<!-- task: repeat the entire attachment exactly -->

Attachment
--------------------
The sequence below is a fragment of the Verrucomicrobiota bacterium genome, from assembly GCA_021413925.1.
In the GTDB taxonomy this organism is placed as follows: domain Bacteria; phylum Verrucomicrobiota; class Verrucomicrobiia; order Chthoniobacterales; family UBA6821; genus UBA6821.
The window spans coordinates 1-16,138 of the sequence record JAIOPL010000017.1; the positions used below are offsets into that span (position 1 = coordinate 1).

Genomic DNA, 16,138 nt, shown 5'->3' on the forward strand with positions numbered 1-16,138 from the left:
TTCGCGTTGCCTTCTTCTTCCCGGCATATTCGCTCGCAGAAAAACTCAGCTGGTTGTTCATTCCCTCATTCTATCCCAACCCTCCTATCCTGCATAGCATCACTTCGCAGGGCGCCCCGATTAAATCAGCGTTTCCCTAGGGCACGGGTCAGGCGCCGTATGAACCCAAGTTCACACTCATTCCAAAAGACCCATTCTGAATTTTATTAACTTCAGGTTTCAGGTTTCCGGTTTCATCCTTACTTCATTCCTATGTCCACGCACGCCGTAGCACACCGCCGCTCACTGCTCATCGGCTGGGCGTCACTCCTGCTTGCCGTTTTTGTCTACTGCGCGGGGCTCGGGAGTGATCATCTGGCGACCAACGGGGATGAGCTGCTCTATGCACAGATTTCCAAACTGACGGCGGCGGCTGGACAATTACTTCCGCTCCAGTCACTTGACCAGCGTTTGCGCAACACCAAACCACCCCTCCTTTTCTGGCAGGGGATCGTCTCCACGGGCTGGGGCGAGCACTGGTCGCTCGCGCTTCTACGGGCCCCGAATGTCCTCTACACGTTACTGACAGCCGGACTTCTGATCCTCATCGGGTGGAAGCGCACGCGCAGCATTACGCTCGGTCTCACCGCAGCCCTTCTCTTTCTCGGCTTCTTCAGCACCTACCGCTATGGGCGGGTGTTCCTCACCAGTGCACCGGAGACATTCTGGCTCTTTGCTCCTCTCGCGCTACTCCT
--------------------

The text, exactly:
The sequence below is a fragment of the Verrucomicrobiota bacterium genome, from assembly GCA_021413925.1.
In the GTDB taxonomy this organism is placed as follows: domain Bacteria; phylum Verrucomicrobiota; class Verrucomicrobiia; order Chthoniobacterales; family UBA6821; genus UBA6821.
The window spans coordinates 1-16,138 of the sequence record JAIOPL010000017.1; the positions used below are offsets into that span (position 1 = coordinate 1).

Genomic DNA, 16,138 nt, shown 5'->3' on the forward strand with positions numbered 1-16,138 from the left:
TTCGCGTTGCCTTCTTCTTCCCGGCATATTCGCTCGCAGAAAAACTCAGCTGGTTGTTCATTCCCTCATTCTATCCCAACCCTCCTATCCTGCATAGCATCACTTCGCAGGGCGCCCCGATTAAATCAGCGTTTCCCTAGGGCACGGGTCAGGCGCCGTATGAACCCAAGTTCACACTCATTCCAAAAGACCCATTCTGAATTTTATTAACTTCAGGTTTCAGGTTTCCGGTTTCATCCTTACTTCATTCCTATGTCCACGCACGCCGTAGCACACCGCCGCTCACTGCTCATCGGCTGGGCGTCACTCCTGCTTGCCGTTTTTGTCTACTGCGCGGGGCTCGGGAGTGATCATCTGGCGACCAACGGGGATGAGCTGCTCTATGCACAGATTTCCAAACTGACGGCGGCGGCTGGACAATTACTTCCGCTCCAGTCACTTGACCAGCGTTTGCGCAACACCAAACCACCCCTCCTTTTCTGGCAGGGGATCGTCTCCACGGGCTGGGGCGAGCACTGGTCGCTCGCGCTTCTACGGGCCCCGAATGTCCTCTACACGTTACTGACAGCCGGACTTCTGATCCTCATCGGGTGGAAGCGCACGCGCAGCATTACGCTCGGTCTCACCGCAGCCCTTCTCTTTCTCGGCTTCTTCAGCACCTACCGCTATGGGCGGGTGTTCCTCACCAGTGCACCGGAGACATTCTGGCTCTTTGCTCCTCTCGCGCTACTCCT